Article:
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Author Topic: Why do Class D amps seem to pull less power than they make?  (Read 23112 times)

John Roberts {JR}

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Re: Why do Class D amps seem to pull less power than they make?
« Reply #30 on: January 24, 2015, 12:02:29 pm »

I wish the term "peak power" would go away. It is misleading and wrong. Power must be calculated with RMS voltage over at least one complete cycle to have any relevance to audio. For 20Hz, that's 50 ms. I prefer "tone burst power" Tone means audio, at least one complete cycle. Burst means time, how many cycles at what frequency. Power is the area under the curve which relates to the heating effect of the waveform.

Amplifier power can't be expressed with just one number these days. They are designed to have a short term power to get thru a Thump and a long term power to get thru EDM. A curve of power versus time will show both values and if the amp can transition smoothly between them without overshoot or oscillation.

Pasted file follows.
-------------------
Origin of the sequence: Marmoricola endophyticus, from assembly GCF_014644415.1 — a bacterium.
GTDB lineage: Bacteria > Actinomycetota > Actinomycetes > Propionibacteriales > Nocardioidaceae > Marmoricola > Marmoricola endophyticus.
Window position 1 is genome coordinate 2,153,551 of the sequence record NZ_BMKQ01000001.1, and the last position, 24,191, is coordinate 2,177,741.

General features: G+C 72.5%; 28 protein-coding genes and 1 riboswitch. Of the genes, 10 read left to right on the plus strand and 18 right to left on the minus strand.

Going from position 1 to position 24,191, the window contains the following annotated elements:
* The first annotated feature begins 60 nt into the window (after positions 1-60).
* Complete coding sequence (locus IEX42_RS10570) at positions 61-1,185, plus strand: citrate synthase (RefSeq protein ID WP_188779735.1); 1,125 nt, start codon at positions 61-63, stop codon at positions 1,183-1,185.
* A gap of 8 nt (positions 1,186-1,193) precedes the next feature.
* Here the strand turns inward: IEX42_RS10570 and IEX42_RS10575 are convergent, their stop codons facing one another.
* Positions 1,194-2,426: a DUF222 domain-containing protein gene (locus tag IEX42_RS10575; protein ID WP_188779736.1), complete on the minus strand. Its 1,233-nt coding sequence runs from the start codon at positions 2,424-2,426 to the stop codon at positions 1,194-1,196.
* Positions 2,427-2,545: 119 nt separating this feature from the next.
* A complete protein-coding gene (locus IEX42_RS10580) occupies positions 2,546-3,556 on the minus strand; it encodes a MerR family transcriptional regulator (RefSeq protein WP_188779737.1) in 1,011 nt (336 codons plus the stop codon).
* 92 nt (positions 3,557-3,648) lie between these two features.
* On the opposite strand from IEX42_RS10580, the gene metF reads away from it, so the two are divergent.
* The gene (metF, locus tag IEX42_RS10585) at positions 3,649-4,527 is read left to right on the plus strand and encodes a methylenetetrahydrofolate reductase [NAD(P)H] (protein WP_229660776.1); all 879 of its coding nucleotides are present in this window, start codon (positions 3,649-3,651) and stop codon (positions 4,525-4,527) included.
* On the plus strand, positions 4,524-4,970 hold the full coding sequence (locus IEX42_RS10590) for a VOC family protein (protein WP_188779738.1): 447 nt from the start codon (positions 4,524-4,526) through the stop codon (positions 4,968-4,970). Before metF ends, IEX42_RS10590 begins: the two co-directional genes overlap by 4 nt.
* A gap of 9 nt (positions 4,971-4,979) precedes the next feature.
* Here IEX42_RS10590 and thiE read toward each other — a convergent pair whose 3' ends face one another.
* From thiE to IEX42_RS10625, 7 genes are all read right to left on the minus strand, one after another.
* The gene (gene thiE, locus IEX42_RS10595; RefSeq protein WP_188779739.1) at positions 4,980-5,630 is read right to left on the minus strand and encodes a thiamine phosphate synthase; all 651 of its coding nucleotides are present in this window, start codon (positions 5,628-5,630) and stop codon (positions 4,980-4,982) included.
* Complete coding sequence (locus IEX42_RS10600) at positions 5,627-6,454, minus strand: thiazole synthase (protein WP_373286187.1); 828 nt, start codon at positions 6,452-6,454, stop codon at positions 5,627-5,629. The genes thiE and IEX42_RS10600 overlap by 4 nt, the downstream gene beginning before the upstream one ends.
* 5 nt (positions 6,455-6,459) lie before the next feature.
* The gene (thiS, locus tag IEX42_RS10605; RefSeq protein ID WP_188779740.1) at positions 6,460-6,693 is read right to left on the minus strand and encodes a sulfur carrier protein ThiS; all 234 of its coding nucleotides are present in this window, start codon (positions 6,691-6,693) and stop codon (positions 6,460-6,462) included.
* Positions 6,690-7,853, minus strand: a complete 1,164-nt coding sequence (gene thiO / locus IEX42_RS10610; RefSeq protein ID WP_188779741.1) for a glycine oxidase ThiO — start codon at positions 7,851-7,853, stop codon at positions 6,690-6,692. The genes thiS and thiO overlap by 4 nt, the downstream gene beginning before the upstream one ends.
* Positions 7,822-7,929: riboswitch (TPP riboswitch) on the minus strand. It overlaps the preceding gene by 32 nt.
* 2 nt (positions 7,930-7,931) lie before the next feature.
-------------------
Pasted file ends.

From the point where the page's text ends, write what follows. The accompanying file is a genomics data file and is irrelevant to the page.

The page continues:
In my bench testing I measured the K10 to do 3600W at 2 ohms for 1.5 seconds, then smoothly dropping to 1260W long term. Test conditions were 50Hz, both channels driven, 230VAC mains. Behavior was good but unfortunately Powersoft consistently overstates their power. I am sure their marketing people say "but everybody does it", and quite a few do, but I don't in my amps. http://www.speakerpower.net/comparative-performance.html

I have given this topic a great deal of thought over decades and the reality is music is the proverbial square peg that does not fit neatly into simple (round) power measurements, while consumers demand and get those simple numbers.